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Planck's Constant/Uncertainty Principle

  1. Nov 9, 2013 #1
    I just got to the chapter of Quantum Physics in this book for amateurs. A couple of questions:

    If Planck's constant was smaller than it actually is, then how the uncertainty principle be affected? What if Planck's constant was zero?


    When you flip a coin, the outcome is uncertain. Does this uncertainty come from quantum uncertainty? If so, please explain to me their relation.

    I did some googling but I'd like to know what you guys know about this
  2. jcsd
  3. Nov 10, 2013 #2

    Simon Bridge

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    1. if planks constant was zero then the one could get arbitrarily fine statistics.
    There are two forms of Heisenberg's uncertainty - what does your book say it is?

    2. Coins are far too big for quantum uncertainties to show up.
    The glib statement for beginners is: classical statistics is a description of the experimenters state of knowledge of the system - quantum statistics is the description of the Universes state of knowledge of the system. When you toss a coin, but before you look, the Universe still knows if it is heads or tails. If an atom could be spin-up or spin down ... the Universe doesn't know which way up it is until someone measures it.

    Bear in mind - there is no classical description of quantum mechanics to help you understand it.
    You just have to get used to the math.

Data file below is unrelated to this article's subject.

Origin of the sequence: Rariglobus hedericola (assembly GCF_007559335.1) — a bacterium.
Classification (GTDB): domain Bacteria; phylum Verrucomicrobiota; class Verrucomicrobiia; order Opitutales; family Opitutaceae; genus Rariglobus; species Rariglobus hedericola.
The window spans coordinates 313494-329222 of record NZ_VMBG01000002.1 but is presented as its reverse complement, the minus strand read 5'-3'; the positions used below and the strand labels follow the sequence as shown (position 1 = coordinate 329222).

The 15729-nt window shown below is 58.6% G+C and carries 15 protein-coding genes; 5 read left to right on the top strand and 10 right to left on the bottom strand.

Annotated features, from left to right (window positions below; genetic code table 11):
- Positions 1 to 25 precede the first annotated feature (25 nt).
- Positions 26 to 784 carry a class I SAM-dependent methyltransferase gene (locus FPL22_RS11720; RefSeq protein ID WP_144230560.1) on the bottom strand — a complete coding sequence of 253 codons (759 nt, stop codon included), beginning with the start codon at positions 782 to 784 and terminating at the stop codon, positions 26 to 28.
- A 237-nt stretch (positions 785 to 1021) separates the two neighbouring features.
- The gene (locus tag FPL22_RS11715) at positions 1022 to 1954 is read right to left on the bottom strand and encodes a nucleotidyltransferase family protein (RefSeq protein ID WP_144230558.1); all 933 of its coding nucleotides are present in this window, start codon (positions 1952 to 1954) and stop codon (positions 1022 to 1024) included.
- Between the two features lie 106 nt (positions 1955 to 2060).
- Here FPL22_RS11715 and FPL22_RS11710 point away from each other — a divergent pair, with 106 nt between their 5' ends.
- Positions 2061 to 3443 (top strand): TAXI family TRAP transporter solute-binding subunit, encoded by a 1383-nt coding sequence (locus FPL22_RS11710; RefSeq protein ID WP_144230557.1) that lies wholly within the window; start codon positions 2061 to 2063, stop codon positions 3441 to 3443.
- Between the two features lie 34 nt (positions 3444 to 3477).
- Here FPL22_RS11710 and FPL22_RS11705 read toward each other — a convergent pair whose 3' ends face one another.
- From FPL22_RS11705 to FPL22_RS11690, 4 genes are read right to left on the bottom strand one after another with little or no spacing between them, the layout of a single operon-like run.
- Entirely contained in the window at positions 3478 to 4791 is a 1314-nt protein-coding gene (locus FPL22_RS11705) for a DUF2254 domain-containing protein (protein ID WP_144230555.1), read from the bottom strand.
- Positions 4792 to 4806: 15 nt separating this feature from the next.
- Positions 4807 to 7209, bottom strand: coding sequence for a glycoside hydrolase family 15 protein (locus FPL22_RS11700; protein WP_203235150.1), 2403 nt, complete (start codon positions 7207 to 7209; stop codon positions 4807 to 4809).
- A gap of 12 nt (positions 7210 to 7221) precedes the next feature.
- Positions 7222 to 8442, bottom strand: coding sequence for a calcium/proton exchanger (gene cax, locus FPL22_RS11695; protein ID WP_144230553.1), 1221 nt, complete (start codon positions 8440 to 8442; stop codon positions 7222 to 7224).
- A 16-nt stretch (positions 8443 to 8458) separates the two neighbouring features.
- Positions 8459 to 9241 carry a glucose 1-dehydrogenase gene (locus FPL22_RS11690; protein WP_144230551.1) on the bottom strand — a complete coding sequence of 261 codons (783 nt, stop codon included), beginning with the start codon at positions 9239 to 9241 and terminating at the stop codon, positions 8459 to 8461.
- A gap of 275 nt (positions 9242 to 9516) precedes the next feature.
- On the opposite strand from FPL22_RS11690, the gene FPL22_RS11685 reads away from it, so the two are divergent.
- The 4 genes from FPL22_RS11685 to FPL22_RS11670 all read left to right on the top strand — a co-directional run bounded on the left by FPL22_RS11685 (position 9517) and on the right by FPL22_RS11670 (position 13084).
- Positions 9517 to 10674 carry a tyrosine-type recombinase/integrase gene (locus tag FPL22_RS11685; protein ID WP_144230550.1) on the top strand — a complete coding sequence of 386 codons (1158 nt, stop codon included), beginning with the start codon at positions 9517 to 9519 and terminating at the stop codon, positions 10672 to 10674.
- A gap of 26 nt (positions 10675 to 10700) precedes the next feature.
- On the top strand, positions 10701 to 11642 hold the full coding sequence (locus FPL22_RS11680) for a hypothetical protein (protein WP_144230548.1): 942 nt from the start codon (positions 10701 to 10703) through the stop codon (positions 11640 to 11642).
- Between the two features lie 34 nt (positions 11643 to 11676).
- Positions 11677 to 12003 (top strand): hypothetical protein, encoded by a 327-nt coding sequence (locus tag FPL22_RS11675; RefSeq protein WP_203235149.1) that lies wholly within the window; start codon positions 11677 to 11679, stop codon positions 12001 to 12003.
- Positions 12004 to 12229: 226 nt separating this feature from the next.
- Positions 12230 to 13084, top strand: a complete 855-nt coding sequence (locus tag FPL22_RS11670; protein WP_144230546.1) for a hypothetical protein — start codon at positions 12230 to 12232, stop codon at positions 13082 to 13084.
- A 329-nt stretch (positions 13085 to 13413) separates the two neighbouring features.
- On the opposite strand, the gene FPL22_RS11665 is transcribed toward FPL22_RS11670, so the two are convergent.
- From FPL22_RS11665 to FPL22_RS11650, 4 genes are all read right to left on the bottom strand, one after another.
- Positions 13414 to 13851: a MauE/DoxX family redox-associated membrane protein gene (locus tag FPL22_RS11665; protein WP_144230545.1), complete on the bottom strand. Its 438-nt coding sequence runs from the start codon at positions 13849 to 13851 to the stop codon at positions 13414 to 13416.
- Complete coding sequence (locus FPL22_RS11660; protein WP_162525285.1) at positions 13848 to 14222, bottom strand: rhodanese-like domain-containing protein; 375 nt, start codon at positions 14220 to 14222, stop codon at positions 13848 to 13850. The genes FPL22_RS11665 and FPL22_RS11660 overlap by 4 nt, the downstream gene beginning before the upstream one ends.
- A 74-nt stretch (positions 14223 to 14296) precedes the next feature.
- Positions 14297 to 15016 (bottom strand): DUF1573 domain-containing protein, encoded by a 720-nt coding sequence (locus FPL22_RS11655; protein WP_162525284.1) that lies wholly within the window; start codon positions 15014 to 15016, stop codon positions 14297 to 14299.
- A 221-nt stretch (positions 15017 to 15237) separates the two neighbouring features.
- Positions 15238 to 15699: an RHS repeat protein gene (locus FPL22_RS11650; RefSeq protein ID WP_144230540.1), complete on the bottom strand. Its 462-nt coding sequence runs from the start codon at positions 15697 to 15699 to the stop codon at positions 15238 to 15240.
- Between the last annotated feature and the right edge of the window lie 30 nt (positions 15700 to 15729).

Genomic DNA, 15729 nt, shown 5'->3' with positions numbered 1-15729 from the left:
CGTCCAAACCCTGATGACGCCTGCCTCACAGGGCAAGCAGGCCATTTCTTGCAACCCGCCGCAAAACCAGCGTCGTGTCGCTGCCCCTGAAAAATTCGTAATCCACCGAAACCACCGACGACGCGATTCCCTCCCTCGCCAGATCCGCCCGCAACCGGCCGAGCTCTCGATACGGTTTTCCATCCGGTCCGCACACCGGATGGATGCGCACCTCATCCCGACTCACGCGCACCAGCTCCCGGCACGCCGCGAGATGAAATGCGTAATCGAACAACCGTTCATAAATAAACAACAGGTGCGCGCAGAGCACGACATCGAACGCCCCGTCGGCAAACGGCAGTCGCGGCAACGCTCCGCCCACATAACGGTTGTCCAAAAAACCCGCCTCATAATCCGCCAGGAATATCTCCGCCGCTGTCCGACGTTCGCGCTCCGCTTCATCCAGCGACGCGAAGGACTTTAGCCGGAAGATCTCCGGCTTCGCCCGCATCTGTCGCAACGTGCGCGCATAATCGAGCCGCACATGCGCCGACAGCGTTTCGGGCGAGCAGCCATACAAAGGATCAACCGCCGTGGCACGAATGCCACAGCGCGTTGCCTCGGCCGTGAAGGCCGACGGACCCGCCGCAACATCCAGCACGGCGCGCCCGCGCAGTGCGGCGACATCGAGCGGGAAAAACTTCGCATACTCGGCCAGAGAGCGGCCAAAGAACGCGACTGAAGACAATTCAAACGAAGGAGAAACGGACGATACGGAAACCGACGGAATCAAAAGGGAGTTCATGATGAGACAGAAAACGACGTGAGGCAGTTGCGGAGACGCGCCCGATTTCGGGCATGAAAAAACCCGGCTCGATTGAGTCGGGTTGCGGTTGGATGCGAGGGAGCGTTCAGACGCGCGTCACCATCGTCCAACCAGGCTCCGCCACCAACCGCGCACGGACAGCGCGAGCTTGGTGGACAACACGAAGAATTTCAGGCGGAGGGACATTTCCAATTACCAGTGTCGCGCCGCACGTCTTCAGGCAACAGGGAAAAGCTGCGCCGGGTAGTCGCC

4. Nov 10, 2013 #3
    I see, and what if Planck's constant was not exactly zero, but just smaller? Would one still get "arbitrarily fine statistics"?
  5. Nov 10, 2013 #4


    Staff: Mentor

    If Plancks constant were smaller we would just be using different units. Often we set Plancks constant to 1 for convenience. The numerical value of Plancks constant tells nothing about physics, only about our units.
  6. Nov 10, 2013 #5

    Simon Bridge

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    I think the question was poorly phrased - ask instead "what would it mean if the uncertainty constant were a different value?"

    The constant in the uncertainty principle is already smaller than Plank's constant by a factor of four-pi.
    If it were, say ##\hbar /10## instead of ##\hbar /2##, that would allow for finer statistics but not arbitrarily fine.

    Fundamental constants are (it appears) all related to each other.
    The non-trivial way that you can imagine a fundamental constant, like Plank's, having a different value (as opposed to just changing the units) would put us, effectively, in a different Universe - one where the constants have different relationships. That would naturally impact all areas of physics, not just the uncertainty principle. It's a much bigger topic (an active field of study in cosmology for eg) and can easily become much more speculative than the forum will allow.

    The uncertainty principle is usually taught as follows:
    ... should help you see how it turns out that the uncertainty constant is not ##\hbar /10##.
    Last edited: Nov 10, 2013
  7. Nov 10, 2013 #6
    I see, interesting.
  8. Nov 10, 2013 #7

    Thank you.
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